U.S. Census shows poverty up, income declined in 2010
The U.S. Census Bureau released a report today that finds income declined and poverty rose in the United States from 2009 to 2010.
According to the “Income, Poverty and Health Insurance Coverage in the United States: 2010″ (.pdf) report:
Real median household income in the United States in 2010 was $49,445, a 2.3 percent decline from the 2009 median.
The nation’s official poverty rate in 2010 was 15.1 percent, up from 14.3 percent in 2009 ─ the third consecutive annual increase in the poverty rate. There were 46.2 million people in poverty in 2010, up from 43.6 million in 2009 ─ the fourth consecutive annual increase and the largest number in the 52 years for which poverty estimates have been published.
The report also found that the Midwest, South and West were the regions that most “experienced declines in real median income between 2009 and 2010.” The Northeast region was statistically no different.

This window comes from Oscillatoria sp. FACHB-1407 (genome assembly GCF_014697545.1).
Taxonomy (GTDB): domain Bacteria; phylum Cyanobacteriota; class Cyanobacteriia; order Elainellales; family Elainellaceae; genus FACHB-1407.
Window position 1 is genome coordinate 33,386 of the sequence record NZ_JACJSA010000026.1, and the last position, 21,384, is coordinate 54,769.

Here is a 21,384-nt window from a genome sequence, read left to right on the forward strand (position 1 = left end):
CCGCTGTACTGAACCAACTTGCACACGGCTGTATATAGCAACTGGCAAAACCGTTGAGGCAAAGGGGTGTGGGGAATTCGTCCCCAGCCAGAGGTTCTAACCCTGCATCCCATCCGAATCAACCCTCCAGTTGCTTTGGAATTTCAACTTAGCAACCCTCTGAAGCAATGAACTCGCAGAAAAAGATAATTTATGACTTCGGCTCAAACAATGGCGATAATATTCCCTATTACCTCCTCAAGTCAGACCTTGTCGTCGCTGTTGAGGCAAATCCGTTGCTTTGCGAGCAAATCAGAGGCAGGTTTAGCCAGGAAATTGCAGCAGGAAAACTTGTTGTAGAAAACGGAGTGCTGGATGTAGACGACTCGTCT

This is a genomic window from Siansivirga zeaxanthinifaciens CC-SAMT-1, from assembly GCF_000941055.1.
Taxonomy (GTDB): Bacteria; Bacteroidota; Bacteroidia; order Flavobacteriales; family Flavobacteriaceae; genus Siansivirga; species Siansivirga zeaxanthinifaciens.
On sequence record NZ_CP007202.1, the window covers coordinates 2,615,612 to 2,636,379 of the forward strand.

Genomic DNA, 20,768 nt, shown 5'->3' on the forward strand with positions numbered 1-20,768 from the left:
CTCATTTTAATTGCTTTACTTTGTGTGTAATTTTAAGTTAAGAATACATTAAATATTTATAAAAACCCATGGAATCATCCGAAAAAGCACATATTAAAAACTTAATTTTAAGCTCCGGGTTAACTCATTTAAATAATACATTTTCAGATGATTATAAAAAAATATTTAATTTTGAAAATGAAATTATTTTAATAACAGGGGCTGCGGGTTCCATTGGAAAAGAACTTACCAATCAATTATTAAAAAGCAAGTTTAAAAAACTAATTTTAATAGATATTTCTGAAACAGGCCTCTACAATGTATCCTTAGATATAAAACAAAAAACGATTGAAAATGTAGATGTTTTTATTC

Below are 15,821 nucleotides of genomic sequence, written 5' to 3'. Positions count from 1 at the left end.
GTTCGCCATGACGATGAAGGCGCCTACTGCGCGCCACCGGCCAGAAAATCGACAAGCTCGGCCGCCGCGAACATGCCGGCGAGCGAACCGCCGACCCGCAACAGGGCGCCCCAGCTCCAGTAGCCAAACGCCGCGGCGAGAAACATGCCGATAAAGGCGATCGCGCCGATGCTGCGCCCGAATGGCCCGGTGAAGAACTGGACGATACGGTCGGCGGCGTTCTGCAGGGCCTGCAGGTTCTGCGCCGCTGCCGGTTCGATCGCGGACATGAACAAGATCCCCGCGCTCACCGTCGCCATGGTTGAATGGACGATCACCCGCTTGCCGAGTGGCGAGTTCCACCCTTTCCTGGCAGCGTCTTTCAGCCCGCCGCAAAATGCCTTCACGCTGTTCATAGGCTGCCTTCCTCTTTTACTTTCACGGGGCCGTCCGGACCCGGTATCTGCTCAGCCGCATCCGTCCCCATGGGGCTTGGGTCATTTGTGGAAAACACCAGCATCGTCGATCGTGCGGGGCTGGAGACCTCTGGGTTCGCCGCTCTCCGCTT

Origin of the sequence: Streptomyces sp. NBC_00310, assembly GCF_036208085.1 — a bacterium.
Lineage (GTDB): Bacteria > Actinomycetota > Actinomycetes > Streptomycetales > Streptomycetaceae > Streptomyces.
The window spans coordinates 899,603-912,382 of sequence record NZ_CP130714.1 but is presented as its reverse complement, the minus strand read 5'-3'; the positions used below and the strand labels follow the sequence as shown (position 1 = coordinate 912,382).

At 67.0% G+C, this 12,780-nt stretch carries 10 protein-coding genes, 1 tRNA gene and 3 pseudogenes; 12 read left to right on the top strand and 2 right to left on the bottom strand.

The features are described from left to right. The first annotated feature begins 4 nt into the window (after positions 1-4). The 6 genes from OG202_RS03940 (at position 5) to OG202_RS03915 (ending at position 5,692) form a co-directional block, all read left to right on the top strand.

According to the report, the poverty rate in 2010 was also “the highest since 1993″ and the number of families in poverty rose from 8.8 million to 9.2 million.
The poverty rate also “increased for children younger than 18 (from 20.7 percent in 2009 to 22.0 percent in 2010).”
According to a previous report on children’s health across the country, children have been impacted greatly by the country’s economic pitfalls.